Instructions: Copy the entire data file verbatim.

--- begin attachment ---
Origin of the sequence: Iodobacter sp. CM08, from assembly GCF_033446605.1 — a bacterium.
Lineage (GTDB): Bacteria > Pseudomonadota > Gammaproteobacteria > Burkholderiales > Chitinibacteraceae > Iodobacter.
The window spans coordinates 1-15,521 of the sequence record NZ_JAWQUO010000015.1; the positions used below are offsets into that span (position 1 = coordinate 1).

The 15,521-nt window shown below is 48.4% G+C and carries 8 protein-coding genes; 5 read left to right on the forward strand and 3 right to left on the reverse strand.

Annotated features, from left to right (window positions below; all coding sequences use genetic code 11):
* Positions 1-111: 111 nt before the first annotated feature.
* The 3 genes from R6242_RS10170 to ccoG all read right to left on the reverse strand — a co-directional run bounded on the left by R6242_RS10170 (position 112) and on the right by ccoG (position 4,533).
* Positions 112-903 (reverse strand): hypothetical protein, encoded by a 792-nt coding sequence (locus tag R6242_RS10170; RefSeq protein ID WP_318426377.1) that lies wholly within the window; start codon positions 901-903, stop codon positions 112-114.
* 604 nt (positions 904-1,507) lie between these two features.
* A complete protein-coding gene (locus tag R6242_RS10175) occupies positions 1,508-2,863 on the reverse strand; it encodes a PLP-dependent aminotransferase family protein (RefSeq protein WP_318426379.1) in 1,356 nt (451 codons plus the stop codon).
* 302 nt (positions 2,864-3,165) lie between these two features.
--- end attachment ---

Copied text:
Origin of the sequence: Iodobacter sp. CM08, from assembly GCF_033446605.1 — a bacterium.
Lineage (GTDB): Bacteria > Pseudomonadota > Gammaproteobacteria > Burkholderiales > Chitinibacteraceae > Iodobacter.
The window spans coordinates 1-15,521 of the sequence record NZ_JAWQUO010000015.1; the positions used below are offsets into that span (position 1 = coordinate 1).

The 15,521-nt window shown below is 48.4% G+C and carries 8 protein-coding genes; 5 read left to right on the forward strand and 3 right to left on the reverse strand.

Annotated features, from left to right (window positions below; all coding sequences use genetic code 11):
* Positions 1-111: 111 nt before the first annotated feature.
* The 3 genes from R6242_RS10170 to ccoG all read right to left on the reverse strand — a co-directional run bounded on the left by R6242_RS10170 (position 112) and on the right by ccoG (position 4,533).
* Positions 112-903 (reverse strand): hypothetical protein, encoded by a 792-nt coding sequence (locus tag R6242_RS10170; RefSeq protein ID WP_318426377.1) that lies wholly within the window; start codon positions 901-903, stop codon positions 112-114.
* 604 nt (positions 904-1,507) lie between these two features.
* A complete protein-coding gene (locus tag R6242_RS10175) occupies positions 1,508-2,863 on the reverse strand; it encodes a PLP-dependent aminotransferase family protein (RefSeq protein WP_318426379.1) in 1,356 nt (451 codons plus the stop codon).
* 302 nt (positions 2,864-3,165) lie between these two features.